Babbler perchance, but innocent of the crime.
    CREON
    Twice guilty, having sold thy soul for gain.
    GUARD
    Alas! how sad when reasoners reason wrong.
    CREON
    Go, quibble with thy reason. If thou fail'st
    To find these malefactors, thou shalt own
    The wages of ill-gotten gains is death. (313-327)

    Creon, irritated by the guard, threatens him with death. This is a far cry from the Creon we encountered in Oedipus the King.

    HAEMON
    The Theban commons with one voice say, No.
    CREON
    What, shall the mob dictate my policy?
    HAEMON
    'Tis thou, methinks, who speakest like a boy.
    CREON
    Am I to rule for others, or myself?
    HAEMON
    A State for one man is no State at all.
    CREON
    The State is his who rules it, so 'tis held.
    HAEMON
    As monarch of a desert thou wouldst shine.
    CREON
    This boy, methinks, maintains the woman's cause.
    HAEMON
    If thou be'st woman, yes. My thought's for thee.
    CREON
    O reprobate, would'st wrangle with thy sire? (734-742)

    Creon’s power blinds him to the multitude of voices speaking against his actions.

    Creon

    CREON
    Of all these Thebans none so deems but thou.
    ANTIGONE
    These think as I, but bate their breath to thee.
    CREON
    Hast thou no shame to differ from all these?
    ANTIGONE
    To reverence kith and kin can bring no shame. (506-512)

    Emboldened by his power, Creon attempts to shame Antigone because her views are different from his.

    CREON
    Not even death can make a foe a friend.
    ANTIGONE
    My nature is for mutual love, not hate.
    CREON
    Die then, and love the dead if thou must;
    No woman shall be the master while I live. (522-524)

    Creon’s power has made him arrogant and cold.

    Teiresias

    TEIRESIAS
    How far good counsel is the best of goods?
    CREON
    True, as unwisdom is the worst of ills.
    TEIRESIAS
    Thou art infected with that ill thyself.
    CREON
    I will not bandy insults with thee, seer.
    TEIRESIAS
    And yet thou say'st my prophesies are frauds.
    CREON
    Prophets are all a money-getting tribe.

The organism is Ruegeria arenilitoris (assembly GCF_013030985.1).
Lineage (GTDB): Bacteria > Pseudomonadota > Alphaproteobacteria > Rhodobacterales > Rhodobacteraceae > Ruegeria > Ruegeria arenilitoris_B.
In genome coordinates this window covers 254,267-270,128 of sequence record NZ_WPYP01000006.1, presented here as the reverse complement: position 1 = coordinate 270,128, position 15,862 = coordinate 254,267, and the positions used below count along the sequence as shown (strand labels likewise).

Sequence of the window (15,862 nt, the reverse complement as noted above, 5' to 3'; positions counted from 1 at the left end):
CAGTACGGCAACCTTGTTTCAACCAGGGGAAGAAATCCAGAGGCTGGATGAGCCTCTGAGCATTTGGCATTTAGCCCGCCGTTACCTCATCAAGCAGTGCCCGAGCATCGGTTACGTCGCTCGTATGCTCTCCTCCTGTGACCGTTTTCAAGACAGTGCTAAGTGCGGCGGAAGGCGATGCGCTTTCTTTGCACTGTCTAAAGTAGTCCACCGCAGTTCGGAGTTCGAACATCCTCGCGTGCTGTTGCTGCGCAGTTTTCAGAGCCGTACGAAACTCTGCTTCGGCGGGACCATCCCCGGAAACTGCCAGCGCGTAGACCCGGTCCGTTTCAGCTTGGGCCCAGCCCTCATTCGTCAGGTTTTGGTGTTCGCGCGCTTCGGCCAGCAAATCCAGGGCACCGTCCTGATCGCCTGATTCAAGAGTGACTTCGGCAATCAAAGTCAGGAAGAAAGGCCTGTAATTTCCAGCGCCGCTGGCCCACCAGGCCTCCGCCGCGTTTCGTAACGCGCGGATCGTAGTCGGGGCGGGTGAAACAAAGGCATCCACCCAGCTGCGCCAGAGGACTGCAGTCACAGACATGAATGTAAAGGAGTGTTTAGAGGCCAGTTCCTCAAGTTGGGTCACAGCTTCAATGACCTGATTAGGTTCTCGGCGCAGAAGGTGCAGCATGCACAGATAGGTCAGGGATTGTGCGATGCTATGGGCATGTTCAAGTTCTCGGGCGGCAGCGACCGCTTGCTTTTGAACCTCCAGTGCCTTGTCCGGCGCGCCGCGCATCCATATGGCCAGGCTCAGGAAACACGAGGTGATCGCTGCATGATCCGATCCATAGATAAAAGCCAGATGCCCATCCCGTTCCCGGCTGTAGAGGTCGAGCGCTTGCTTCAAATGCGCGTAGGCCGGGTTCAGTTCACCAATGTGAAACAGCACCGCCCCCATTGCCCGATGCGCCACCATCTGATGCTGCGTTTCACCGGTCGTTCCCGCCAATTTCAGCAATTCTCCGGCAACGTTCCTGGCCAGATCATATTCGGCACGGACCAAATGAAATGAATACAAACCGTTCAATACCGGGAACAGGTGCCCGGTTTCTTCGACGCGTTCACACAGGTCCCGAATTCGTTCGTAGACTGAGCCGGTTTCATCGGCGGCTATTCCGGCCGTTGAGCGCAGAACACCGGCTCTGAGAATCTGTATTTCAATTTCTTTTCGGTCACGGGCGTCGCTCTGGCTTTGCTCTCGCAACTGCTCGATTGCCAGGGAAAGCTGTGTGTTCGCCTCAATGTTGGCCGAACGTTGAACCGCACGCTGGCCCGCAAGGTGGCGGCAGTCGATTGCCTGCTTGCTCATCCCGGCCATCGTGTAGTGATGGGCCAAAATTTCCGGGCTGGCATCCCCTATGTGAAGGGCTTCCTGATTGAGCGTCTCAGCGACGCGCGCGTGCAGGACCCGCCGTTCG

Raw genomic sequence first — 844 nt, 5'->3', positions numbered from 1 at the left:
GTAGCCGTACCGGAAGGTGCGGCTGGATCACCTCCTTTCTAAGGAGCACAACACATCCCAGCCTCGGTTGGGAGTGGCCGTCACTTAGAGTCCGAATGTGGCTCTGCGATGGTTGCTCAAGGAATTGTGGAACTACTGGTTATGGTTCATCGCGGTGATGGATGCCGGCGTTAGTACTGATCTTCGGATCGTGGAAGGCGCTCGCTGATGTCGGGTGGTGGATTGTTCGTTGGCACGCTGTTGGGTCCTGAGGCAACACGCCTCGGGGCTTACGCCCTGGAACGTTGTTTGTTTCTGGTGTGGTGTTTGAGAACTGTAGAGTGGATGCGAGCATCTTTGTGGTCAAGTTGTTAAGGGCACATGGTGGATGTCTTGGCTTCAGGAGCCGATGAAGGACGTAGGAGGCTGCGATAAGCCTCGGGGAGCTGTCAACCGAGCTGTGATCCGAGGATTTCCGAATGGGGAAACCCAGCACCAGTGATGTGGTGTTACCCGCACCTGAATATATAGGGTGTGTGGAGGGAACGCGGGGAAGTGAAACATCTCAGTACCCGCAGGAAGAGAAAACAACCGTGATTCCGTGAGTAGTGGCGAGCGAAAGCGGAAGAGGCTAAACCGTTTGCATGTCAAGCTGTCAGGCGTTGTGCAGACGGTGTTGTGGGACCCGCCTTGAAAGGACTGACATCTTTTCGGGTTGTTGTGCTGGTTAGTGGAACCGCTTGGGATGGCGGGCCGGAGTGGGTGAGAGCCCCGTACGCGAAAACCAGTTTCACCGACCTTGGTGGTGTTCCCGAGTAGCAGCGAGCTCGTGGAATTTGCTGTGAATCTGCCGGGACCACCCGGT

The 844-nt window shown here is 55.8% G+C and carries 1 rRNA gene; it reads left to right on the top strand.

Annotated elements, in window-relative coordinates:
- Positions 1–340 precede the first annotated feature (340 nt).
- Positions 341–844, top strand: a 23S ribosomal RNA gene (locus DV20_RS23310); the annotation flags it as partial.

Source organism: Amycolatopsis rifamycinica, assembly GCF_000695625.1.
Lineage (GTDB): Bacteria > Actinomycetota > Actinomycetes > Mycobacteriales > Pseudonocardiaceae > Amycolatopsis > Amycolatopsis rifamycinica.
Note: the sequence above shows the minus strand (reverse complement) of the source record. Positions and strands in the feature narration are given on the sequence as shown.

TEIRESIAS
    And kings are all a lucre-loving race.
    CREON
    Dost know at whom thou glancest, me thy lord?
    TEIRESIAS
    Lord of the State and savior, thanks to me. (1050-1058)

    Having remarked just moments before that Teiresias’s prophecies are always true, Creon attacks the man anyway when offended by what the prophet has to say. Here, Creon displays the same rashness and temper that Oedipus did as king, and against the same man.

  • Rules and Order

    Antigone
    Antigone

    ANTIGONE
    I urge no more; nay, wert thou willing still,
    I would not welcome such a fellowship.
    Go thine own way; myself will bury him.
    How sweet to die in such employ, to rest,--
    Sister and brother linked in love's embrace--
    A sinless sinner, banned awhile on earth,
    But by the dead commended; and with them
    I shall abide for ever. As for thee,
    Scorn, if thou wilt, the eternal laws of Heaven.
    ISMENE
    I scorn them not, but to defy the State
    Or break her ordinance I have no skill. (69-79)

    Antigone elevates religious law above the law of the state, while Ismene is more concerned with the laws of the state.

    Ismene

    ISMENE
    Bethink thee, sister, of our father's fate,
    Abhorred, dishonored, self-convinced of sin,
    Blinded, himself his executioner.
    Think of his mother-wife (ill sorted names)
    Done by a noose herself had twined to death
    And last, our hapless brethren in one day,
    Both in a mutual destiny involved,
    Self-slaughtered, both the slayer and the slain.
    Bethink thee, sister, we are left alone;
    Shall we not perish wretchedest of all,
    If in defiance of the law we cross
    A monarch's will?--weak women, think of that,
    Not framed by nature to contend with men.
    Remember this too that the stronger rules;
    We must obey his orders, these or worse.
    Therefore I plead compulsion and entreat
    The dead to pardon. I perforce obey
    The powers that be. 'Tis foolishness, I ween,
    To overstep in aught the golden mean. (49-68)

    Ismene fears betraying the laws of state, whereas her sister is more concerned with divine law.

    (Ant. 2)
    Passing the wildest flight thought are the cunning and skill,
    That guide man now to the light, but now to counsels of ill.
    If he honors the laws of the land, and reveres the Gods of the State
    Proudly his city shall stand; but a cityless outcast I rate
    Whoso bold in his pride from the path of right doth depart;
    Ne'er may I sit by his side, or share the thoughts of his heart. (368-375)

    The Chorus explains that it is essential to honor both the laws of the land and of the gods.

    HAEMON
    The Theban commons with one voice say, No.
    CREON
    What, shall the mob dictate my policy?
    HAEMON
    'Tis thou, methinks, who speakest like a boy.
    CREON
    Am I to rule for others, or myself?
    HAEMON
    A State for one man is no State at all.
    CREON
    The State is his who rules it, so 'tis held.
    HAEMON
    As monarch of a desert thou wouldst shine.
    CREON
    This boy, methinks, maintains the woman's cause.
    HAEMON
    If thou be'st woman, yes. My thought's for thee.
    CREON
    O reprobate, would'st wrangle with thy sire? (734-742)

    Haemon suggests that Creon’s sense of justice is flawed.

    Creon

    CREON
    And yet wert bold enough to break the law?
    ANTIGONE
    Yea, for these laws were not ordained of Zeus,
    And she who sits enthroned with gods below,
    Justice, enacted not these human laws.
    Nor did I deem that thou, a mortal man,
    Could'st by a breath annul and override
    The immutable unwritten laws of Heaven.
    They were not born today nor yesterday;
    They die not; and none knoweth whence they sprang.
    I was not like, who feared no mortal's frown,